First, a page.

His music-loving parents helped keep him playing.
In his own words, Nasr Sheikh (MM ’21) discusses why he chose to play the viola.
I moved nine times by the time I was in sixth grade. When I was in fifth grade, my dad said, “Okay, we're gonna stay in this neighborhood until you graduate high school.” And we did. In fifth grade one of my friends said, “Hey, you should go for orchestra because it'll look good on your resume.” He’d already taken two years of the violin so I said, “You know, why not?” Everyone kept telling me “Do bass, do cello. Your hands are so big.” It was a turn-off to do what everyone expected. I was dared by my friend to do viola—he pointed out no one plays the viola. So I thought, “Alright, sure.”
I remember I was a year into playing the viola when I went to visit my mom in Pakistan. My whole family was there. I played the Bach Cello Suite No. 1 in G major Prélude and my whole family loves music, but they don't understand classical music. So within the first two bars, they just started talking and not paying attention. I was pretty over it. My mom came to me to console me because she knew how annoying that was. She gets Western music or at least classical music for that matter. She said, “That was good. You’ve got to keep doing that.” My mom passed away when I was 18. She was the first fan that I had. And I listened to her advice. I kept playing the viola and pursued a career in music.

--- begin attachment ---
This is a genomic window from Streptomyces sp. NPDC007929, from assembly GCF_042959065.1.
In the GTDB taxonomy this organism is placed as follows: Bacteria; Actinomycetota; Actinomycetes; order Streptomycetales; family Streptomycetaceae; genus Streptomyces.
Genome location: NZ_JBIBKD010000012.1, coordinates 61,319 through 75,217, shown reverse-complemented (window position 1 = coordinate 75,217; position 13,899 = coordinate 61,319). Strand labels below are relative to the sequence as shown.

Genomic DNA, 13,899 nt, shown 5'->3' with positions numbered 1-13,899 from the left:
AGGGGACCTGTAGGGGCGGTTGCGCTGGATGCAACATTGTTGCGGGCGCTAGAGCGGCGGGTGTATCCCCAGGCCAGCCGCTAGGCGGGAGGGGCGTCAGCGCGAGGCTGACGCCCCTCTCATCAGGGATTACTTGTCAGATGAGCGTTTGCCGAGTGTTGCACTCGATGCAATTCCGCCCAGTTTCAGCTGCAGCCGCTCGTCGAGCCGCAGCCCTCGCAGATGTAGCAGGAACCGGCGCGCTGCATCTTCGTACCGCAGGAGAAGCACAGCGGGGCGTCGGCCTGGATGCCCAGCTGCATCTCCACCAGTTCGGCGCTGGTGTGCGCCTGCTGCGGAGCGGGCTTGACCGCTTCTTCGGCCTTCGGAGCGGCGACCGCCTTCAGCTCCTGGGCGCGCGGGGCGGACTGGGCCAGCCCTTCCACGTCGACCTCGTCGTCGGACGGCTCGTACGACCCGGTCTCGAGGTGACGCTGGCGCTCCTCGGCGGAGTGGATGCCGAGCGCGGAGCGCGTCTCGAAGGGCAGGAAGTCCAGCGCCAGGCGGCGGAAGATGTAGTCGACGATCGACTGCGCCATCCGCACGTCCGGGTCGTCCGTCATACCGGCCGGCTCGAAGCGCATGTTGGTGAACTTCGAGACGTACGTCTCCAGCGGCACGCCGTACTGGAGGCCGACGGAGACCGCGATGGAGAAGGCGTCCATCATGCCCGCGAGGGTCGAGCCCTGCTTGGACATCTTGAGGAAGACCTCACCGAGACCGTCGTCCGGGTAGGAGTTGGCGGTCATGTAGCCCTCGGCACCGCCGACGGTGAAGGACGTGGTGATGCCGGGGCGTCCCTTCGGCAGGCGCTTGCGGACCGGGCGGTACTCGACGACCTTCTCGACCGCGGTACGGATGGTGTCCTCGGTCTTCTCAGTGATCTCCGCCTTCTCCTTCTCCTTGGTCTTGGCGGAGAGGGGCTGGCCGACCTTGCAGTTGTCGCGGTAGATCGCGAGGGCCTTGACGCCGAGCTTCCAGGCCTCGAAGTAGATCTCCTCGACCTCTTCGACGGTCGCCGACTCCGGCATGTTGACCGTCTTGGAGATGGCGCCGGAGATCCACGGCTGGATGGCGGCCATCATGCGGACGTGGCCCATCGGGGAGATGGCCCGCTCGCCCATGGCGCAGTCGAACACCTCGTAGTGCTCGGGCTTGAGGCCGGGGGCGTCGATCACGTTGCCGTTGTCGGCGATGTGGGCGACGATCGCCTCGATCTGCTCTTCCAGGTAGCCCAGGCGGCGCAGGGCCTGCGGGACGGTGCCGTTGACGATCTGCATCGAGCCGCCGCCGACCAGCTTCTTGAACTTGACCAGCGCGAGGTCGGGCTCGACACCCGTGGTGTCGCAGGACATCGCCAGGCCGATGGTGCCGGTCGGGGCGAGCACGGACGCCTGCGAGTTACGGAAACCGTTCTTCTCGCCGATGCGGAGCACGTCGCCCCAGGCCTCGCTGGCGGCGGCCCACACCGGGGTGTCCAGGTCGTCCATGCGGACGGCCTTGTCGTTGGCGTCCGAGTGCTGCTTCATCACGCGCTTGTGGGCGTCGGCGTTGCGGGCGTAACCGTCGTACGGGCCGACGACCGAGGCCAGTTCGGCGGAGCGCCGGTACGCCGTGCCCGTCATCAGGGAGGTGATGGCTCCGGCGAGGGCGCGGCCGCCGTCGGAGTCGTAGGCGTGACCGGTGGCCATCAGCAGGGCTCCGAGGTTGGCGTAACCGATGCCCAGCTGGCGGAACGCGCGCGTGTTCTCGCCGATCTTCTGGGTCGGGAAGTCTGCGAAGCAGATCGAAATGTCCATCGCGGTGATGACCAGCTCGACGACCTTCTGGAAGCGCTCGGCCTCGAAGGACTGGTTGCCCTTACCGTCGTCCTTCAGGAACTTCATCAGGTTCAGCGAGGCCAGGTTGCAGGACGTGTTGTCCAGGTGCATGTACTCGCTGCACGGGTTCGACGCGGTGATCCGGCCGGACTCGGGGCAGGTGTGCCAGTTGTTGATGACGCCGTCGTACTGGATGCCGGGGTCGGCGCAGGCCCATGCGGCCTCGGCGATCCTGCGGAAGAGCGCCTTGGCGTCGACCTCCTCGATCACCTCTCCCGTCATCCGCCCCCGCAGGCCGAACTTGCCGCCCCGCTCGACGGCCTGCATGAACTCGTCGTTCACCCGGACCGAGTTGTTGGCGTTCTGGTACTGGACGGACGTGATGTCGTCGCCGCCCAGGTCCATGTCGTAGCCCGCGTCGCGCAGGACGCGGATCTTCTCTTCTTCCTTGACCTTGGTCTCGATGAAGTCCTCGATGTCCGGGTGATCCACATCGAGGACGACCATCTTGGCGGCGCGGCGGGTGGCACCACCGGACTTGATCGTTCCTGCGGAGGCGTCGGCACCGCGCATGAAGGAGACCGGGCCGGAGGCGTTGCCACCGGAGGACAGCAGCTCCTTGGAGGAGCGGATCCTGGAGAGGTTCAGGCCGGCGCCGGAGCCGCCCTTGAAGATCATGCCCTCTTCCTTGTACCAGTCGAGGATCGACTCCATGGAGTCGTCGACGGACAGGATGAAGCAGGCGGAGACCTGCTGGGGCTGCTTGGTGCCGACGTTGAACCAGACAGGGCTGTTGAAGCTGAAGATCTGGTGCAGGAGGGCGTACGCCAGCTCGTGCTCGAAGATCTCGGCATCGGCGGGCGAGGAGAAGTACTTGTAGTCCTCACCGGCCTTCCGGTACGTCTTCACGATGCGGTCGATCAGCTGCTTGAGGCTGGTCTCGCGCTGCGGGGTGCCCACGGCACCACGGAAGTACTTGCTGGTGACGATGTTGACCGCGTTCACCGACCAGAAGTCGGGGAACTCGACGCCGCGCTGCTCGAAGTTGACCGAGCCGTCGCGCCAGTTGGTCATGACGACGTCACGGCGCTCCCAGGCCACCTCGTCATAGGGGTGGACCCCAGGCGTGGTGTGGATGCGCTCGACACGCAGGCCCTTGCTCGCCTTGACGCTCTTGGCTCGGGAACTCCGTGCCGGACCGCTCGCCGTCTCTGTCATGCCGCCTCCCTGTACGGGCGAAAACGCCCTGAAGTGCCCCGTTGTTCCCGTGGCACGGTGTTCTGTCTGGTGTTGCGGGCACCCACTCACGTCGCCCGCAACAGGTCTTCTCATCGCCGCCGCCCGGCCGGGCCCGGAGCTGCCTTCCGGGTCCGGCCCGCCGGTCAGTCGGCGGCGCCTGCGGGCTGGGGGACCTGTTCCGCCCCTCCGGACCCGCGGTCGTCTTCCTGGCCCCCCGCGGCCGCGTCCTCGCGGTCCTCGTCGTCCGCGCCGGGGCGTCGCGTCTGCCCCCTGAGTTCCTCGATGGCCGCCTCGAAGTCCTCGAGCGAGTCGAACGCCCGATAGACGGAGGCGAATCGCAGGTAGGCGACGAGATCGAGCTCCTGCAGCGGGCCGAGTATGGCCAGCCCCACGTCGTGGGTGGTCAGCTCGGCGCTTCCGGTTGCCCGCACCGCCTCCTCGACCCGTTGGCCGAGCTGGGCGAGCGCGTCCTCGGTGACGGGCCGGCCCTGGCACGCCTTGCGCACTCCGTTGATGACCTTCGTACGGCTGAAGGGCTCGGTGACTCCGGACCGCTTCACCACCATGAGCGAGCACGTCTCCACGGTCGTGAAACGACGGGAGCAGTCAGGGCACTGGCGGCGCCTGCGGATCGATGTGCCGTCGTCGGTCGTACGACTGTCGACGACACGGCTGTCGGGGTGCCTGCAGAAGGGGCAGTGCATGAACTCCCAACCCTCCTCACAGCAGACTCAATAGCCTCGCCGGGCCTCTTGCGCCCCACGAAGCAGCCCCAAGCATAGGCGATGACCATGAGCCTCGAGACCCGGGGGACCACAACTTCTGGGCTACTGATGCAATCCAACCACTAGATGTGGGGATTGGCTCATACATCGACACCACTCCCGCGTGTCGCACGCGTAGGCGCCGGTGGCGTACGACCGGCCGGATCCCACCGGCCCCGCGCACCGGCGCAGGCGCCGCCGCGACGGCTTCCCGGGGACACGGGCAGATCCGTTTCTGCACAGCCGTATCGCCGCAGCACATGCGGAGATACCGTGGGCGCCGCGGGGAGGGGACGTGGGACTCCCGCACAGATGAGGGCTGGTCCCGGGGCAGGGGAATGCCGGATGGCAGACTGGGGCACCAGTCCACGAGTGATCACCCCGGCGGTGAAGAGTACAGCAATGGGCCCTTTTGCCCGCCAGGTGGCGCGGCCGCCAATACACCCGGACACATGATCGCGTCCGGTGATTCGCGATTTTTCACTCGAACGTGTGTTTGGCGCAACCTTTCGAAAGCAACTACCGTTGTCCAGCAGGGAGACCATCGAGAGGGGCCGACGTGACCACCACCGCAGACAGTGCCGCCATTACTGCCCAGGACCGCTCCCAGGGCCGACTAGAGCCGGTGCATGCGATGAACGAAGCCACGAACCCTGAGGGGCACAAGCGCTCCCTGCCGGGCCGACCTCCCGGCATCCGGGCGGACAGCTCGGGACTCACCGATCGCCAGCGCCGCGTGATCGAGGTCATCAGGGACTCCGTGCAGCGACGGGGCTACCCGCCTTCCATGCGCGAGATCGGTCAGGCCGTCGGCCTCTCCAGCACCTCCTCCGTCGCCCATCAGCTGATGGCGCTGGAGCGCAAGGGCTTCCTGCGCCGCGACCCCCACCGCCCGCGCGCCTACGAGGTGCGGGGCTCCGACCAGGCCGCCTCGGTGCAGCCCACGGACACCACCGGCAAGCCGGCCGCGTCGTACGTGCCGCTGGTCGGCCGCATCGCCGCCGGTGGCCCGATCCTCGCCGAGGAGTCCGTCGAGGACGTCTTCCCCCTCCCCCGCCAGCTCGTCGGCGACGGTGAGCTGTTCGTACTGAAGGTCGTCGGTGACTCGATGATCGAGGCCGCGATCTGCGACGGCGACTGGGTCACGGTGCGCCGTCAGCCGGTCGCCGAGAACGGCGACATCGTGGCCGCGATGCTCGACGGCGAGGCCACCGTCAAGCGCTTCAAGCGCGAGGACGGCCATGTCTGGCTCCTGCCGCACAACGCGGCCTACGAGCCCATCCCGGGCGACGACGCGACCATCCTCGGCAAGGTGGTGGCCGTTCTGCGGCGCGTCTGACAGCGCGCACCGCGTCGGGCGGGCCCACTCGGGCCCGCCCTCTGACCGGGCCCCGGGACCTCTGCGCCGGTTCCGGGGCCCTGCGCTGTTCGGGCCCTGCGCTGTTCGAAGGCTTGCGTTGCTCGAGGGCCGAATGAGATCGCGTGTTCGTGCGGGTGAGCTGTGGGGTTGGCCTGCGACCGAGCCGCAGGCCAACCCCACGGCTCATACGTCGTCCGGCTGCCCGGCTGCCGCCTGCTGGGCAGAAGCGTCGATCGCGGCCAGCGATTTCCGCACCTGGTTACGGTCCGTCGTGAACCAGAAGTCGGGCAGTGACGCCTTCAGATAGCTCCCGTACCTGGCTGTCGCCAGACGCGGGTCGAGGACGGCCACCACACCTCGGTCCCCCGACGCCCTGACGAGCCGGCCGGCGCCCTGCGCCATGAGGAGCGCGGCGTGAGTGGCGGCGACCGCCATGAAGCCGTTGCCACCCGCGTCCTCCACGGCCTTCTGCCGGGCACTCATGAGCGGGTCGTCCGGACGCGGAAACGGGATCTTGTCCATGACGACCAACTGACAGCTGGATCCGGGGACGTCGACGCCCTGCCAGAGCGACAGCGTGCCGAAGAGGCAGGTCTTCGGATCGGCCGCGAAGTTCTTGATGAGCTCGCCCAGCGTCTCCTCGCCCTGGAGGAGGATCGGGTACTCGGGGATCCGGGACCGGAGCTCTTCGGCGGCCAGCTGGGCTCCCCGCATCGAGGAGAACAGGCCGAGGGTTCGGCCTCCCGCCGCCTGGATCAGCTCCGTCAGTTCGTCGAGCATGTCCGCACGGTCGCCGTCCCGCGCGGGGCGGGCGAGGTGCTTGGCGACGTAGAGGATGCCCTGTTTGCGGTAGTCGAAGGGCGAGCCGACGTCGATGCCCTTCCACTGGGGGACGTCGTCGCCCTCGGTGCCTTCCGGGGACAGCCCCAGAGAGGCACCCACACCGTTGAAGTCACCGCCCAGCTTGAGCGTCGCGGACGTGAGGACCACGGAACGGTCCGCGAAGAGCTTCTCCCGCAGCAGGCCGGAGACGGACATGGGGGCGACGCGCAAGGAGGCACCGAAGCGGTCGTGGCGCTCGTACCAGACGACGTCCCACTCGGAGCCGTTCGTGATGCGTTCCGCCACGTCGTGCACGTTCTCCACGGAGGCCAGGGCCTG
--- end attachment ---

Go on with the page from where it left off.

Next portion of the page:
My parents were definitely music lovers. My mom was obsessed with Prince and my dad with Stevie Wonder. They were in America for five or six years before my sister and I were born. My mom was a really good writer and my dad started his own newspaper business. It was always about journalism and telling the truth. I applied my dad’s work-life and Islamic philosophy to my music: work honestly, be a decent human being, and keep your head down. I hope that eventually someone will recognize or acknowledge what I’m doing and give me a worthwhile job. I want to be able to teach and play at the same time. It’s kind of the most basic answer you can get, but I really like nerding out on music. So I feel like being a professor would make sense. Any kind of teaching experience would be nice, as long as I'm able to professionally play.
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